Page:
Performance of ASR systems and posterior probability confidence measure

Training data for ASR

Test data to ASR

%PER

%sub

%ins

%del

%FA

%TR

%FR

%TA

Olive

Olive

1.02

0.20

0.66

0.16

0.74

0.12

0.54

98.60

LibriSpeech

Olive

1.57

0.58

0.69

0.30

1.00

0.27

4.94

93.79

Lecture

Lecture

5.19

0.96

3.52

0.71

3.09

1.39

3.28

92.24

LibriSpeech

Lecture

10.20

3.27

5.30

1.63

2.77

5.80

19.61

71.82

5.3 Experiment 3: checking the effect of pruning based on the posterior probability and unit duration on WER and MOS

There are several examples of fast unintelligible speech (in the case of common and short words such as “to,” “the,” “for,” and “and” plus other short words) and unnaturally long or emphasized/hyper-articulated words particularly in lecture speech. Several instances of such words have a posterior probability value equal to 1.0, and are left unpruned. Hence, we also prune the units which are much deviant from their mean duration. In addition, pruning units based on duration allows us to prune many more units than is possible using posterior probability alone.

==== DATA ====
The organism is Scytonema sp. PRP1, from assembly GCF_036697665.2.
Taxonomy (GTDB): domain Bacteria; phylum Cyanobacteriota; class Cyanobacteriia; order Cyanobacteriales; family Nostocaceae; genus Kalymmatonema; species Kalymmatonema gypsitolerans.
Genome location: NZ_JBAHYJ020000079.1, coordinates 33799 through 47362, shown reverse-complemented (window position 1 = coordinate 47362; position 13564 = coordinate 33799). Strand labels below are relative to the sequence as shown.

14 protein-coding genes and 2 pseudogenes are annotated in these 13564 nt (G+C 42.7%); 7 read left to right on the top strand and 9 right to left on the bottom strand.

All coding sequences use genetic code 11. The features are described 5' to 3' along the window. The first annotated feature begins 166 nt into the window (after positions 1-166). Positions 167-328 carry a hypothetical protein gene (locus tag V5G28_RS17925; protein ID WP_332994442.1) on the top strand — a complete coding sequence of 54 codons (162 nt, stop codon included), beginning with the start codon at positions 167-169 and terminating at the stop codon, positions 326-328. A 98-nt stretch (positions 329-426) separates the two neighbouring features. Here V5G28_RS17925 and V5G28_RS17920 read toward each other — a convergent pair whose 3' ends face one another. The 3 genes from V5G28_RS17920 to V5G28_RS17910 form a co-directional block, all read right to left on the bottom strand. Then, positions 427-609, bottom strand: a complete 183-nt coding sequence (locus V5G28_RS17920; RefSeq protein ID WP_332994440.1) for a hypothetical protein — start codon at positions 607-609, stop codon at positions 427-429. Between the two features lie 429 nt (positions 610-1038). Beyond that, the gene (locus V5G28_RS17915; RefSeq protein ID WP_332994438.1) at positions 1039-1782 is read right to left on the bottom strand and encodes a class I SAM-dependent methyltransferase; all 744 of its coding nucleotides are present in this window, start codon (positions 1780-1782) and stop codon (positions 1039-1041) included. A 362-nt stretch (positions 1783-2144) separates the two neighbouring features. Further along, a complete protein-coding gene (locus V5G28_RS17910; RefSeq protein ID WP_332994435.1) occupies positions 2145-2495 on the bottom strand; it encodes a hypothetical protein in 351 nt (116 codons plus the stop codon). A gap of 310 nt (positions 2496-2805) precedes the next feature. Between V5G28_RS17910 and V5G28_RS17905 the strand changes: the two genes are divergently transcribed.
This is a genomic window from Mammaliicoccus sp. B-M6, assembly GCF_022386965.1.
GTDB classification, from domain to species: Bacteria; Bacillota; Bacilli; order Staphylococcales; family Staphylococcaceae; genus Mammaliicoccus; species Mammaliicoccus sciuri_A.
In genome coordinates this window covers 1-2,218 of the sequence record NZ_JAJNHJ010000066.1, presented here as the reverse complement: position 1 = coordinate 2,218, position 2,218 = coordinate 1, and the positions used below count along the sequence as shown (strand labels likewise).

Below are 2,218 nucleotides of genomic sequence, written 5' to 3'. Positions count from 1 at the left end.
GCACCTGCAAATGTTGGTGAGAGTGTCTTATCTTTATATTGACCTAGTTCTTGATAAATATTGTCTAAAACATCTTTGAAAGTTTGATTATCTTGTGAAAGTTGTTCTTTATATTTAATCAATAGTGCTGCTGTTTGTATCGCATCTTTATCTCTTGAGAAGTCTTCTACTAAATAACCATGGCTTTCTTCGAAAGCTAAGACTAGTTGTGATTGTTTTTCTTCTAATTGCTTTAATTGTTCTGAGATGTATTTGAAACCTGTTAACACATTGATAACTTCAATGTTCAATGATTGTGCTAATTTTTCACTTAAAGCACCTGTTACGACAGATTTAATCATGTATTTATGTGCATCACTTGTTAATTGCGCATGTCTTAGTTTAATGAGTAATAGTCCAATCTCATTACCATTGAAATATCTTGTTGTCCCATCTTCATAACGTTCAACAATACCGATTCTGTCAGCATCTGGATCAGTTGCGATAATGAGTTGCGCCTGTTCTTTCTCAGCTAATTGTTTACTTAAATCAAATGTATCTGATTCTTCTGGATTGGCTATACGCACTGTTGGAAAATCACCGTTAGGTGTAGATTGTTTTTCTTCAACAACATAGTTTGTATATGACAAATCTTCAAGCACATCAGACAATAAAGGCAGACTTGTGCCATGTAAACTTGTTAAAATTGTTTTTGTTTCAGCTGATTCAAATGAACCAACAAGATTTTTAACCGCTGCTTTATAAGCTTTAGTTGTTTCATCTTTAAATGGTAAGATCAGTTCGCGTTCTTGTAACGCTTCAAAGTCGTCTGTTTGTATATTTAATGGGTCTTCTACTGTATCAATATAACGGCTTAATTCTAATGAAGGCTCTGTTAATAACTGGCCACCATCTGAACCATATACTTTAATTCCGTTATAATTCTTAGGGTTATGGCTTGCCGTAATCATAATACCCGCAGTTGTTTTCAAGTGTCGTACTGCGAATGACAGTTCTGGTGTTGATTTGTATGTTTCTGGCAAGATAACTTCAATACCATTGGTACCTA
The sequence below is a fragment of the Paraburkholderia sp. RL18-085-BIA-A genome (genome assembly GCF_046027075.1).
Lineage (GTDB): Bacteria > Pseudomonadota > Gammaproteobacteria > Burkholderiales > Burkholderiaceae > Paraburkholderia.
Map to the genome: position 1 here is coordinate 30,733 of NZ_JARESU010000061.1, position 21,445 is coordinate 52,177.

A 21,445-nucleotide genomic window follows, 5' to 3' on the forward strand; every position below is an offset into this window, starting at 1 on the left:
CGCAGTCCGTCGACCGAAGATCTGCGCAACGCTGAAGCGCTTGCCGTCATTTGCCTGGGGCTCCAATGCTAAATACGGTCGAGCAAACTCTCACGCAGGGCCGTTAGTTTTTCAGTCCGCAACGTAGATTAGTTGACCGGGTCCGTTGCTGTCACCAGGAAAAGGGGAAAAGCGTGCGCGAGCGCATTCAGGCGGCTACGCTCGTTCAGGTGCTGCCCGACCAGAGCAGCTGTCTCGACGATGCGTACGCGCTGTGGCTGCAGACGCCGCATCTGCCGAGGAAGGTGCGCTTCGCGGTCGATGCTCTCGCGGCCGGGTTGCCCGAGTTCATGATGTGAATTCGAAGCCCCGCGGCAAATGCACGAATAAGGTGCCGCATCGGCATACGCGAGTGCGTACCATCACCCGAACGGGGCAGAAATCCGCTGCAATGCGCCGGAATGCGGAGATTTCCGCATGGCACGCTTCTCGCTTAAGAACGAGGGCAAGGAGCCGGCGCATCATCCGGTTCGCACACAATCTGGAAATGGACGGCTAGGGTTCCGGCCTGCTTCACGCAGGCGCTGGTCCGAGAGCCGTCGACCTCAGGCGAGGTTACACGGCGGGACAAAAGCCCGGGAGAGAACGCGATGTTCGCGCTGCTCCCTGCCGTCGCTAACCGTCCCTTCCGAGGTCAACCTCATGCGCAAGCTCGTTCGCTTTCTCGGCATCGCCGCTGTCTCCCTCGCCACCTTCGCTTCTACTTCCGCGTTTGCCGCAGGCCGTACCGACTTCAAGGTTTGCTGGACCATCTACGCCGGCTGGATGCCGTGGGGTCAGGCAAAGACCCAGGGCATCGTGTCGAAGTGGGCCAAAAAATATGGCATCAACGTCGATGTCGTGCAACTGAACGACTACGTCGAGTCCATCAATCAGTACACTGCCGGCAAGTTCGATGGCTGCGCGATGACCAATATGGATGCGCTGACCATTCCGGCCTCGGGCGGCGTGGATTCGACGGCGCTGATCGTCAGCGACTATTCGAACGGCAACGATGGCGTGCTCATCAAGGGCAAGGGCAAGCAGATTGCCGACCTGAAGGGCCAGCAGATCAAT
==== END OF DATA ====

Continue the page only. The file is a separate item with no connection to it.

Table 5 shows, for all four voices, the different posterior probability and duration zscore thresholds used to achieve different amounts of unit pruning. The first number in every cell is the posterior probability threshold which is 1.0. The second entry in the second row indicates the percentage of units retained when only posterior probability based pruning is applied. This value is different (97 %,92 %,93 %,65 %) in case of all four systems. No duration threshold was applied in this case. The second entry in third and fourth rows indicates the duration thresholds applied for performing duration based pruning in addition to posterior probability based pruning.
Table 5